In Puppet Practitioner students will learn why they should manage their Puppet infrastructure the right way.
Note: This is an advanced level course.
Students will learn multiple ways to accomplish tasks in Puppet and how to choose which is most appropriate for a given situation. Students will design and build modules, and extend modules from the Forge. Students will also learn best practices for implementing Roles & Profiles in their infrastructure.
After completing this course students will show a mastery of the Puppet DSL and common design patterns providing them with solutions for problem solving techniques and a better understanding of Puppet Best Practices.
In this course, we expect students to have a reasonable level of Puppet experience and are looking to expand their knowledge. Students should have completed Puppet Fundamentals or have the equivalent hands-on experience with Puppet–at least six months to a year.
The course is designed for senior system administrators and DevOps professionals with a solid understanding of configuration management strategies.
Puppet Fundamentals or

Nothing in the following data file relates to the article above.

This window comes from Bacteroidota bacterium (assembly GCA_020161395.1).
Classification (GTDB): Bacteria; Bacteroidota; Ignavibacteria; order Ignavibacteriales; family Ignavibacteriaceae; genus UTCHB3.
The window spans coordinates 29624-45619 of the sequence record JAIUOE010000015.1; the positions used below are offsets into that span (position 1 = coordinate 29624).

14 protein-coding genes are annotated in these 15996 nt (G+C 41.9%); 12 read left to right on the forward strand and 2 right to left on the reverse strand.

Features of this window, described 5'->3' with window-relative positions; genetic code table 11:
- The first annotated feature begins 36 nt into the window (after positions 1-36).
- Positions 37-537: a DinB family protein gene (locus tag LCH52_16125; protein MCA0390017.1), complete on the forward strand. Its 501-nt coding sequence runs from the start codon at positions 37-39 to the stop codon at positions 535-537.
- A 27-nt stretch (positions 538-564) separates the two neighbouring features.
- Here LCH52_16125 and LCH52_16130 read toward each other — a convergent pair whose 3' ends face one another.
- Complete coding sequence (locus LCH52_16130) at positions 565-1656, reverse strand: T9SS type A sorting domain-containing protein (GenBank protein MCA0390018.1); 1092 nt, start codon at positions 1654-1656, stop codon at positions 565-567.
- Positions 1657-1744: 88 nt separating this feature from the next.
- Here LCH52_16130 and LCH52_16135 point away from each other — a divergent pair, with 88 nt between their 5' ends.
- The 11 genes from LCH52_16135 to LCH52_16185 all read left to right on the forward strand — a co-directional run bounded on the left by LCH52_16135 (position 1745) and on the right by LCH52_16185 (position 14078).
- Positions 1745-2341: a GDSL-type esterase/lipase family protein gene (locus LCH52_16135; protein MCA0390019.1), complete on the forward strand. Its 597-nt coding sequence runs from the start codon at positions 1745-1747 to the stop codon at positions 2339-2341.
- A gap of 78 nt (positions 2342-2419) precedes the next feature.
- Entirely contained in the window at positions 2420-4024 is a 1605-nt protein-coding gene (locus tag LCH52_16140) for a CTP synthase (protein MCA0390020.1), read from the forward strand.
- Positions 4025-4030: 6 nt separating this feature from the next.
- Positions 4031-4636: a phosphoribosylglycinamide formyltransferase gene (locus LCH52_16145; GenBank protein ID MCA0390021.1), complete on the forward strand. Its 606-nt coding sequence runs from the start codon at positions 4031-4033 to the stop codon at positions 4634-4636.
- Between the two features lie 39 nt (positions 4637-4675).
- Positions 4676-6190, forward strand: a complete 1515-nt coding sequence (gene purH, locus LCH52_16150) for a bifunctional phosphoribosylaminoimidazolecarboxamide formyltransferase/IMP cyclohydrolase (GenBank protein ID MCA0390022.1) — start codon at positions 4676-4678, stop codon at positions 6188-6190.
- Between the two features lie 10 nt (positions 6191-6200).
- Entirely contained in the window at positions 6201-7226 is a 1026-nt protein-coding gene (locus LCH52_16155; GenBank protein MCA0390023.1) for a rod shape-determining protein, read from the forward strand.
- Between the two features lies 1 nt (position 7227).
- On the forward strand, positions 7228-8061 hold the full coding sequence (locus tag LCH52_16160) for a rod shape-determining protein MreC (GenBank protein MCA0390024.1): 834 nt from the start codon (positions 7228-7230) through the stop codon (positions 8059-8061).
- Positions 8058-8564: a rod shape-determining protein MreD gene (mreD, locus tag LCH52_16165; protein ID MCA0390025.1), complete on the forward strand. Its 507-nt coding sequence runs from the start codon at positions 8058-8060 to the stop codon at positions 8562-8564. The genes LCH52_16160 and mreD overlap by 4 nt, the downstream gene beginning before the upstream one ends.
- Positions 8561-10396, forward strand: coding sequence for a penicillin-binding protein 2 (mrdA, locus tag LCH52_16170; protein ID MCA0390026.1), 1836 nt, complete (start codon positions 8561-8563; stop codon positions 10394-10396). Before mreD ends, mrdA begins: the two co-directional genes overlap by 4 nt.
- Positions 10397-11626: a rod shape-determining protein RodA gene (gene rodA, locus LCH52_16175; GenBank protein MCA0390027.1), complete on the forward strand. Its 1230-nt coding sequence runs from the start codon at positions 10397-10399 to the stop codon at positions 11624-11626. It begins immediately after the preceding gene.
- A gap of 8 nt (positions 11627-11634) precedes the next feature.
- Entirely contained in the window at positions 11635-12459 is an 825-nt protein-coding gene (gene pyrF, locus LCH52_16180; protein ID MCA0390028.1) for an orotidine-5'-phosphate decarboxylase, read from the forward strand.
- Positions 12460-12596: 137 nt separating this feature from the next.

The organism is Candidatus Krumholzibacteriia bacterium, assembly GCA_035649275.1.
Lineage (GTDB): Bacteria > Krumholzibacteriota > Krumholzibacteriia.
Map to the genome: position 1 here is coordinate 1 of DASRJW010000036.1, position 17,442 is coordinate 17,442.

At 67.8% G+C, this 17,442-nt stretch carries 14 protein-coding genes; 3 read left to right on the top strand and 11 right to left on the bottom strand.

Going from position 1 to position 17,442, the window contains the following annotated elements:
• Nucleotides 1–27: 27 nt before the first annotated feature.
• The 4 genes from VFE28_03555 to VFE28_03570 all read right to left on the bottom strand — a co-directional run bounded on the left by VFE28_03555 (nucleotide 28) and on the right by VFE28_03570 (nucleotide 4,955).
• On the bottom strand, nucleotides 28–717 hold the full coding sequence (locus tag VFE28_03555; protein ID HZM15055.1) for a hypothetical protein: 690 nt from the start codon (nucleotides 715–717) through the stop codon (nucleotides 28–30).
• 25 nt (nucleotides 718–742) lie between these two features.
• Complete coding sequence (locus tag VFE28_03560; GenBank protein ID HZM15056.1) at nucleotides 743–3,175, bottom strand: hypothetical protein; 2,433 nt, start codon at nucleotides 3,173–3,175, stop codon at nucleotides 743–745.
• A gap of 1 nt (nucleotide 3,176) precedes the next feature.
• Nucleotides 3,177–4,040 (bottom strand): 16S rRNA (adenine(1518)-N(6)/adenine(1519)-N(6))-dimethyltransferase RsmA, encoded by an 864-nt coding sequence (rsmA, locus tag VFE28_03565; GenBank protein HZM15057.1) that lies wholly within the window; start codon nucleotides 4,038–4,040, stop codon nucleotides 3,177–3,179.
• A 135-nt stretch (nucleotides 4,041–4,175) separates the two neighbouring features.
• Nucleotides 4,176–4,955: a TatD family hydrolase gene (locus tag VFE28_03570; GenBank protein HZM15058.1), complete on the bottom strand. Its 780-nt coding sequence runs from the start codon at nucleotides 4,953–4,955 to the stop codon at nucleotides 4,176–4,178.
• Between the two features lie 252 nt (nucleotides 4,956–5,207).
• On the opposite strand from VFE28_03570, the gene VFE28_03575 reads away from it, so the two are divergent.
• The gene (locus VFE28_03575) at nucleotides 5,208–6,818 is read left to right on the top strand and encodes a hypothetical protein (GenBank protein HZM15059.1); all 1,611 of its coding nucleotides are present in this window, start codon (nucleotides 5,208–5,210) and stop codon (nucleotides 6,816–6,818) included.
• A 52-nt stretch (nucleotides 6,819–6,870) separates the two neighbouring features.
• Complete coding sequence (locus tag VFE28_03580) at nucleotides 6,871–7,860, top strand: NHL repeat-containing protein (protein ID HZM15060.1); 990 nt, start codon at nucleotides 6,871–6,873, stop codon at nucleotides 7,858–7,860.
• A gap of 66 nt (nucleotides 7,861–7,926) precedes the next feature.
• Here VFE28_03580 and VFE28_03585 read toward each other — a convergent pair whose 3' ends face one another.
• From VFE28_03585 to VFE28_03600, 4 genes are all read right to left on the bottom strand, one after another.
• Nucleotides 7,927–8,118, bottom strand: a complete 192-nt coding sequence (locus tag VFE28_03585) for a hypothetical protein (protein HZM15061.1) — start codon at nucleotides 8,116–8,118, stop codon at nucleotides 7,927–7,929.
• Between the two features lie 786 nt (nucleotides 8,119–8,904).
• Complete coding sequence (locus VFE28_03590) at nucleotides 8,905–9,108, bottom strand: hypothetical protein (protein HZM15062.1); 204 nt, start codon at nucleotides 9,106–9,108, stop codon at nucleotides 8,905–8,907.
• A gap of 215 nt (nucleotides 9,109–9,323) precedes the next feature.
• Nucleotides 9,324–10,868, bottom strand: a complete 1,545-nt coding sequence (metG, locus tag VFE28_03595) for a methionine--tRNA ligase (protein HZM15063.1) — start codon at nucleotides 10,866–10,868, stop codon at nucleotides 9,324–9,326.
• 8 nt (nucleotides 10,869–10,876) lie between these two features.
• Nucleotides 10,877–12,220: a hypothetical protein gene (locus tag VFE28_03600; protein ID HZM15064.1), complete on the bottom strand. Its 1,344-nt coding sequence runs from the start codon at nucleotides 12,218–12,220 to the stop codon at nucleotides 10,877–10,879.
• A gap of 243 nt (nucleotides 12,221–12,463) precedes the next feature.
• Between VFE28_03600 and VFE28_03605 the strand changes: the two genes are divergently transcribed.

6+ months of experience using Puppet
Have the Training VM downloaded to your computer before you show up. We will run through the configuration and installation for this VM in class, so you don’t need to boot it up prior to class. Just make sure that it’s on your computer and you know how to start it.
- More advanced Puppet DSL constructs that can be used to write more elegant code.
- Using data structures to create resources programmatically.
- Using custom facts to expose information about nodes.
- The concepts of modularity and composability and how they refer to module design.
- Methods for testing your Puppet code and infrastructure.
- Using MCollective from the command line to automate infrastructure orchestration.
- Troubleshooting techniques and standard log files.
- The Roles & Profiles design pattern and the benefits it offers.
- Several different methods for managing portions of files.
- Why the Anchor Pattern exists and when one should use it or the `contain()` function.
- Creating generalizable modules and contributing them back to the community via the Puppet Forge.
- Sharing functionality between classes using inheritance.